Saturday July 11, 2020

The (W)rap Up - Week of June 24, 2014
Posted by Emanuel Wallace at Tuesday, July 1st, 2014 at 1:00PM :: Email this article :: Print this article

If you missed any of the new reviews this past week including J-Live's "Around The Sun" then do yourself a favor and check out this week's edition of the (W)rap Up!

[Around the Sun]J-Live :: Around the Sun
Mortier Music
Author: Grant Jones

“J-Live is one of a select few artists that can truly claim to have never dropped a bad record. Sure, a song here or there may be underwhelming, but his discography is enviable. It's already been stated in previous reviews of J-Live's work that he remains a reliable source of high-quality hip hop, so I'll refrain from praising his past efforts too much. Perhaps a trait that isn't often mentioned is  J-Live's ability to produce TIMELESS hip hop. Throwing on "The Best Part" or "All Of The Above" in 2014, they still sound supreme and not of any era in particular. This is of course due to the soulful beats and natural flow that just ooze from the guy's pores - I saw J-Live, ahem, "live" what must have been five years ago and even now, it was still the best performance in living memory. It's no coincidence that his name incorporates his "live" side, proving that emcees can DJ and spit AT THE SAME TIME. The guy clearly loves hip hop and it emanates throughout each of his albums, all of them incorporating a kind of modern, matured sound that holds up through the years. Enough dick riding though, it's time to break down the sixth full-length from the Live one. Given every project from J-Live is at least good to great, "Around The Sun" is further proof that some artists get better with age. Much like Pharaohe Monch's "P.T.S.D." (itself almost paying homage to J-Live's "S.P.T.A." by its love for  acronyms), J-Live proves that natural emceeing and soulful (self-produced at times) production is a winning formula. Flow is inch-perfect on songs such as "No Doubt" and the delightful "Money Matters". Delightful? I know that word is as commonly used as "wonderful" or "spiffing" when describing hip hop, but it precisely sums up the piano loop on display here.”

Donnie Darko :: Redemption :: Never So Deep Records 
as reviewed by Matt Jost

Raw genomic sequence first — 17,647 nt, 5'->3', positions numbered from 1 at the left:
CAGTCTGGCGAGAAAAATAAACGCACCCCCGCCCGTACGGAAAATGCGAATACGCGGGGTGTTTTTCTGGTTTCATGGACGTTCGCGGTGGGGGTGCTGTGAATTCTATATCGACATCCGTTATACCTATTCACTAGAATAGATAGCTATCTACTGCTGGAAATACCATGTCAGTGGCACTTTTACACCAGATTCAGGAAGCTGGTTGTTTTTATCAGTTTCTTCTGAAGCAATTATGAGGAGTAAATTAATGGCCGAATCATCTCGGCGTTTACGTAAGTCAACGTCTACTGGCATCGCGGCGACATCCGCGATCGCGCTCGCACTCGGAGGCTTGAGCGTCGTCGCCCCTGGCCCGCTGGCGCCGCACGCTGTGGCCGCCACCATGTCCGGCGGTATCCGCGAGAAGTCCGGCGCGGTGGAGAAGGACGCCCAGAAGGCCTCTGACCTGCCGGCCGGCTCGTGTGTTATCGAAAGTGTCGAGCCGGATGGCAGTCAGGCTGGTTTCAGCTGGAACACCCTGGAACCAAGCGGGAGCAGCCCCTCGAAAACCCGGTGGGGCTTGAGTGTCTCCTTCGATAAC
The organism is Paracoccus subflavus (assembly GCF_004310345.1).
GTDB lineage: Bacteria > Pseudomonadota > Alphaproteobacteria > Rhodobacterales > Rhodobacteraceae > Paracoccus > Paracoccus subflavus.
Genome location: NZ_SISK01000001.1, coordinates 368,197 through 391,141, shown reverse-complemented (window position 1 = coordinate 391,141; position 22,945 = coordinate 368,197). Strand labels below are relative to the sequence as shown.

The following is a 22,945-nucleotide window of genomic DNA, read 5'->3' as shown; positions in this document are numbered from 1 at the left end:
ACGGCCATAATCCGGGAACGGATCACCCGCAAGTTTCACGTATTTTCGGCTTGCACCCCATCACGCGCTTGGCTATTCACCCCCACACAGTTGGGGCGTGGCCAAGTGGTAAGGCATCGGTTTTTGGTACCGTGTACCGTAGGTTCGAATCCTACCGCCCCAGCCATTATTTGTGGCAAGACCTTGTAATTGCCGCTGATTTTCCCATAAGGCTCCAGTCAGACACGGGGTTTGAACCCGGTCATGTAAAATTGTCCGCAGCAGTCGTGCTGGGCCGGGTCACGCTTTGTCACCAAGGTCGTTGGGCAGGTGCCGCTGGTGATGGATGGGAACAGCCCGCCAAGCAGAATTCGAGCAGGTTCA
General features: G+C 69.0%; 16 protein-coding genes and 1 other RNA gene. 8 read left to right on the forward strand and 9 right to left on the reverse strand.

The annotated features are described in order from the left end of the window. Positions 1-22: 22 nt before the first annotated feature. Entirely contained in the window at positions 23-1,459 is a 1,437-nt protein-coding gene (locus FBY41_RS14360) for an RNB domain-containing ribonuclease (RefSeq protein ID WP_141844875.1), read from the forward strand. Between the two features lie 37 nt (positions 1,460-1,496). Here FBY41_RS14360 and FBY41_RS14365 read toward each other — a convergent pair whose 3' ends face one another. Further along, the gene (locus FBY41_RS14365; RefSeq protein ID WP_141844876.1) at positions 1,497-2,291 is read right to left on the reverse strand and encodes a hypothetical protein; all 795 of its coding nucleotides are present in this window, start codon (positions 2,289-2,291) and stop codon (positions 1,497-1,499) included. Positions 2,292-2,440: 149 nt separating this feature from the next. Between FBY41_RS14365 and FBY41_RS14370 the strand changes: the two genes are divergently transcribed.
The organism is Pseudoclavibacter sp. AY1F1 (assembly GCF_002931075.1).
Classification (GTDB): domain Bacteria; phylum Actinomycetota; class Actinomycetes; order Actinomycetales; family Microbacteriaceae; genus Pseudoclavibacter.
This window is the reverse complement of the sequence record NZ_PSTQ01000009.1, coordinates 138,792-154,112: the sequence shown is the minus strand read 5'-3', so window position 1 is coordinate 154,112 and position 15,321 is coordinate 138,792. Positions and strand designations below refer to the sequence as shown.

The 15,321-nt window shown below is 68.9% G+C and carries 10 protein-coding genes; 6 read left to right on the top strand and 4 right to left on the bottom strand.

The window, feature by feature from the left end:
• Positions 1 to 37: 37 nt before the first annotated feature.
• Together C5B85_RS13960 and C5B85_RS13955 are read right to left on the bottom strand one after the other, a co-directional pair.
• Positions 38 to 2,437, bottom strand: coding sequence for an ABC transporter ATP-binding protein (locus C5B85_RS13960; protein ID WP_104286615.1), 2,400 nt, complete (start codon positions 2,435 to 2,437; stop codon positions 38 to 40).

[Redemption]“Longevity in underground rap is a rare thing indeed. If a label's recording history goes back 10 years and more plus involves largely the same names, at least some right decisions must have been made in regards to business model and artistic vision. Never So Deep Records, producer DJ Bless and rapper Donnie Darko is a combination that has happened before, "Redemption" being their latest effort. That there were others before can be gleaned from the fact that 7 tracks on "Redemption" are actually 2nd or 3rd parts of previous songs, a method of songwriting that can leave newcomers to Donnie Darko (like myself) feel excluded. Single "One False Move Pt. 2" apparently references the rapper's very first appearance on a 2005 Never So Deep release. DJ Bless provides him with a beat that sits squarely between dark, hard and melodic, an appropriate backdrop for the unflinching hood impressions. The most remarkable thing about Donnie Darko the rapper is that he sticks to the late '90s/early '00s template of hard life told from a heroic perspective. This is the kind of do-or-die, serious-as-a-heart-attack rap that even the leaders of the new school of hard knocks like Torae or Slaine have since toned down. To continue the comparisons, with an intonation, vocal tone and breath control not unlike Papoose's and particularly Reef the Lost Cauze's, Darko lacks that emceeing edge that the latter two, despite their uncertain position in rap's all-time ranking, nevertheless exhibit. That leaves a fairly generic performance that passes due to pure functionality. The Newark native wisely opens the album with the cautionary title track, explicitly stating that he's not out to glorify the hood. Shortly after he realizes that he's "tired of kickin' knowledge" because "niggas don't ever listen," and thus chooses to reach his audience with the big talk and battle raps of "Johnny 5." "Dead or alive I'm the best, fuck your Top Five," he proclaims even earlier, and while healthy confidence is to be applauded, the empty boast is another throwback to the days when unsubstantiated blustering belonged to a rapper's standard repertoire. Donnie Darko is a rapper that is able to connect the dots - but not the metaphorical, unseen dots whose connection would reveal unexpected insights the way generations of top-tier MC's under and above the ground have done, but the dots you find in the Book for Rap Beginners where everybody can learn to string together sentences that make sense in a limited rap context and that teaches you how to vocally pack more cleverness into your bars than they actually possess.”